Superman: UP, UP, And Away!
Starring Bud Collyer as Superman
2 CD’s – 2 hours – [AUDIO DRAMA]
Publisher: Radio Spirits
Themes: / Superheroes / Superman / Old Time Radio /
A Review by Jake Black
Long before anyone named Reeves, Routh, or Welling portrayed America’s greatest hero, there was Bud Collyer. Collyer played Clark Kent and Superman on the Radio for close to a decade. During that time, he also voiced Superman and Clark Kent in the beautiful Fleisher cartoons.
I recently heard Superman: UP, UP, and Away, a two-CD set that covers the first 12 episodes of the epic radio series. The series itself is notable for its many contributions to the Superman mythos, including kryptonite, Jimmy Olsen, and the famous catchphrases “Look, up in the sky,” and “Up, Up, and Away,” used because the visual of flying couldn’t be accomplished, because it was, after all, radio.
This CD set is enjoyable for its historical significance. The radio show really was that important to the mythos. Bud Collyer’s first performance as Superman is notable as he drops his voice when Superman, and speaks higher as Clark. A clever way to distinguish between the two.
There are two stories featured in the set. The first begins with the explosion of Krypton, and a very unusual origin of Superman. It is as though the adult Clark had been secluded for 30 years, wandering the Earth without talking to anyone. His earthly parents are conspicuous by their absence in the story, and Superman seems to be created by two regular Joes that Clark runs into. In fact, these strangers give him the name Clark Kent!
As one who has studied the evolution of Superman, this new origin took me out of the set, but I did enjoy the rest of the story – partially because it deals with a train and Salt Lake City (where I live). It was fun for me to hear that my hometown was featured in the first non-comic presentation of Superman!
The second story deals with a crazed scientist, and an attack with an “Atomic Beam” on the Daily Planet building, among other stereotyped Superman situations. The second story is focused on Lois, and is her debut “off the pages.”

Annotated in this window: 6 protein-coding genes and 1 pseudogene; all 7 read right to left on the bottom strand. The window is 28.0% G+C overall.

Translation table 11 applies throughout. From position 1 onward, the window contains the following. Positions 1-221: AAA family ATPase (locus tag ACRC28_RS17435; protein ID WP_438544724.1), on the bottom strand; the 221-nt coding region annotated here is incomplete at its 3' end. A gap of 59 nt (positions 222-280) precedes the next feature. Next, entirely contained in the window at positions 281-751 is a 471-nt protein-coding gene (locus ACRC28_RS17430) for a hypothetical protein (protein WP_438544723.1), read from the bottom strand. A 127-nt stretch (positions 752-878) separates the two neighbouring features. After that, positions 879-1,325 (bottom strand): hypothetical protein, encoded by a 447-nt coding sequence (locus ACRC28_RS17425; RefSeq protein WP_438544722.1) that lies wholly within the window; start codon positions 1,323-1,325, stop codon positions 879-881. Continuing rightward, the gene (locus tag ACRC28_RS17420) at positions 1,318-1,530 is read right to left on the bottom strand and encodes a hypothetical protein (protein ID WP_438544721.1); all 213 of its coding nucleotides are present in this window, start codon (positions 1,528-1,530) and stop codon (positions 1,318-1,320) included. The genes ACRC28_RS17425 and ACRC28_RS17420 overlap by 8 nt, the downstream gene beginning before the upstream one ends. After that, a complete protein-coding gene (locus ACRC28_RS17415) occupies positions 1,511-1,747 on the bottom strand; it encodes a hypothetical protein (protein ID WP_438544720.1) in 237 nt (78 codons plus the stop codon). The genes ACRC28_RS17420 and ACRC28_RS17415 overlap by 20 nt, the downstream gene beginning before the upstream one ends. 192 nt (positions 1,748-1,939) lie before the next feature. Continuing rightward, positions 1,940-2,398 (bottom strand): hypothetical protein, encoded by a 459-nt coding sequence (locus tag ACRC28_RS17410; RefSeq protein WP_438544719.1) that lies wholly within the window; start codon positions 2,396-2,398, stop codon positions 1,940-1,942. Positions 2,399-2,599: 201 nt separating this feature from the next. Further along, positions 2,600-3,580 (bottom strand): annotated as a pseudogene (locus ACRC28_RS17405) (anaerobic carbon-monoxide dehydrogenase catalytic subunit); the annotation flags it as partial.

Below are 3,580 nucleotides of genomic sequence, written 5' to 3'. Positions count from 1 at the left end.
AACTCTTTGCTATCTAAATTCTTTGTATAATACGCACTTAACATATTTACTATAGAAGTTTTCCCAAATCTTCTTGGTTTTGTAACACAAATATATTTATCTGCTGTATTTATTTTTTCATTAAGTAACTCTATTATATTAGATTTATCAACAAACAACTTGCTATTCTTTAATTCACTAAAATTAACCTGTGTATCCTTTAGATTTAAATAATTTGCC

Throughout both stories, Superman seems to hide in the shadows, more like Batman of today. No one really ever *sees* Superman. Kind of funny when compared to today’s version.
The sound quality is very clear. I am certain that it has been digitally remastered as it doesn’t sound like it is inside a tin can, as other radio plays on CD have. I really appreciate that.
The actors are wonderfully committed to their characters. Even though the occasional mad scientist laugh occasionally takes me out of the moment, there is a high level of commitment. The flying sound effects are well done. They remind me of the wind-blowing sound that was utilized successfully in the George Reeves television series. (They also remind me of the flying Superman toy that was found in Burger King Kid’s Meals this summer.)
One of the strengths on the CD is that each episode (6 episodes per story/disc) is it’s own chapter. Plus each features a short recap of where we are in the story as it begins. This is helpful, though if you sit for an hour to listen to each story straight through, it gets a bit redundant, as does the “Superman is a copyrighted character” spiel that closes each episode. But this is such a minor issue, that it hardly detracts from the whole presentation.
The biggest weakness of the set is the lack of music. Some scenes seem to move much more slowly because there is no music in the entire set. No opening credit music, no background music. It is noticeably absent, and hurts the set overall.
Hardcore Superman fans will really enjoy this CD set, if only for its historical value. The performances are wonderful, there are only a couple of minor complaints about it (the music, primarily) but over all it a fantastic addition to a Superman CD collection.